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< Back to current issue of Immigration Daily

Cory Caouette for AILA Director

It is with great pride that I have accepted the nomination of the AILA Nominating Committee to continue to serve on the Associationís Board of Governors. Now, with equal humility, I ask the membership to join the many past and present leaders of AILA who support my candidacy, including Atlanta's own Charles Kuck, and vote to return me to the Board to keep AILA and our profession moving forward.

As part of the nomination process, candidates for the Board are asked to identify those issues which present the greatest challenges in the coming years. While my answers are in part colored by my service this past year as Chair of the AILA New Members Division, they also have developed as a result of listening to and learning from the diverse perspectives of not only the AILA leadership but its members as a whole.

It goes without saying that the largest challenge facing our organization is the continued need to reform our immigration laws and the broken system it has created. While the abhorrent law in Arizona has helped to focus our membership on the need for reform at the earliest opportunity, we all expect AILA leadership to continue to work towards the best possible legislation and not rashly accept the first proposal to cross our paths. Having worked on Capitol Hill in a legislative capacity, both as a staffer and a lobbyist, I believe I am uniquely qualified to work with the Board and AILA Advocacy Director Greg Chen on getting a reform package that we want and need through the arduous legislative process.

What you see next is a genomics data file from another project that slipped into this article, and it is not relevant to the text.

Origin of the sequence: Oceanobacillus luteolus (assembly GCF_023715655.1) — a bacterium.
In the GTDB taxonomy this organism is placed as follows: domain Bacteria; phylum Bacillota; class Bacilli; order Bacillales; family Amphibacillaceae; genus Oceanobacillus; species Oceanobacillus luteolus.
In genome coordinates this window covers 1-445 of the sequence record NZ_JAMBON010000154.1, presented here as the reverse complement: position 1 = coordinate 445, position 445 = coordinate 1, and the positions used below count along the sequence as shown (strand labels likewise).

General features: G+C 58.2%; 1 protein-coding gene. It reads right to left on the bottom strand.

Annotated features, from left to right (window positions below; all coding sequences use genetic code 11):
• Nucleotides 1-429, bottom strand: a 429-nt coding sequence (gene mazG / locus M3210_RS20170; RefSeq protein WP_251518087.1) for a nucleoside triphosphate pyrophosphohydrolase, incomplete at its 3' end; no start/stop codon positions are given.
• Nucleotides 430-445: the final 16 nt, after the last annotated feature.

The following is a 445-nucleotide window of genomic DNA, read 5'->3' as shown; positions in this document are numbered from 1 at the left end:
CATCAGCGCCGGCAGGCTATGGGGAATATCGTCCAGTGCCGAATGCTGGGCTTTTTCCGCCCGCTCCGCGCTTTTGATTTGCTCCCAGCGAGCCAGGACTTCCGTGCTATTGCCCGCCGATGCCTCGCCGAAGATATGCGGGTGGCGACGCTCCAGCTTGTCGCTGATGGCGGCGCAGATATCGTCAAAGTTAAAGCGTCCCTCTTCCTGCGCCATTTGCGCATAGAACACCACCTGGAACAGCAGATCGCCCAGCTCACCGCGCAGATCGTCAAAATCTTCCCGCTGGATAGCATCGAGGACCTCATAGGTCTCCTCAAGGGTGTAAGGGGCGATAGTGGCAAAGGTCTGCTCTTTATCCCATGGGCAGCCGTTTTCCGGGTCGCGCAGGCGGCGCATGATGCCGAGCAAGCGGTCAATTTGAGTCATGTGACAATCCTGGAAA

Beyond reform, another challenge facing the organization is the retention of members in uncertain economic times. As Chair of the New Members Division, representing fully 40% of its membership, it became apparent that the Associationís newest members are also its most vulnerable. Despite the fact that many of these members are in survival mode when it comes to their practices, they have historically paid the same membership fees as veteran members, meaning that losing these newer practitioners poses a serious financial threat to AILAís balance sheet. Thatís why I made it my primary goal to retain AILAís new members and am happy to report that through increased CLE availability, expanded mentoring opportunities, and the use of technology to make AILA education programs more accessible than ever, the Associationís membership levels have held steady. If I am elected to return to the Board, I will continue to work to reach out to our newer members to ensure that an AILA membership is an essential component of their practice.

Finally, it has become increasingly apparent that the unauthorized practice of law is an issue that our profession must deal with and deal with promptly and decisively. We have seen some success in identifying lawmakers, members of law enforcement, and judges who agree with the urgent nature of this problem and can be pleased to report that strides are being made to rid immigration law of those who see it as an opportunity rather than a profession. However, just as enforcement only is not a solution to unlawful immigration, it also isnít a solution to the proliferation of notarios. It is with that in mind that I continue to lead efforts on both the national and local level to reach out to immigrant communities, through education and the provision of low or no cost services, in order to cut the demand for the services of notarios all the while we work to eliminate the supply.

Thank you for your support and for the continued opportunity to serve.

Cory C. Caouette, Esq.
Senior Immigration Counsel
BSIS


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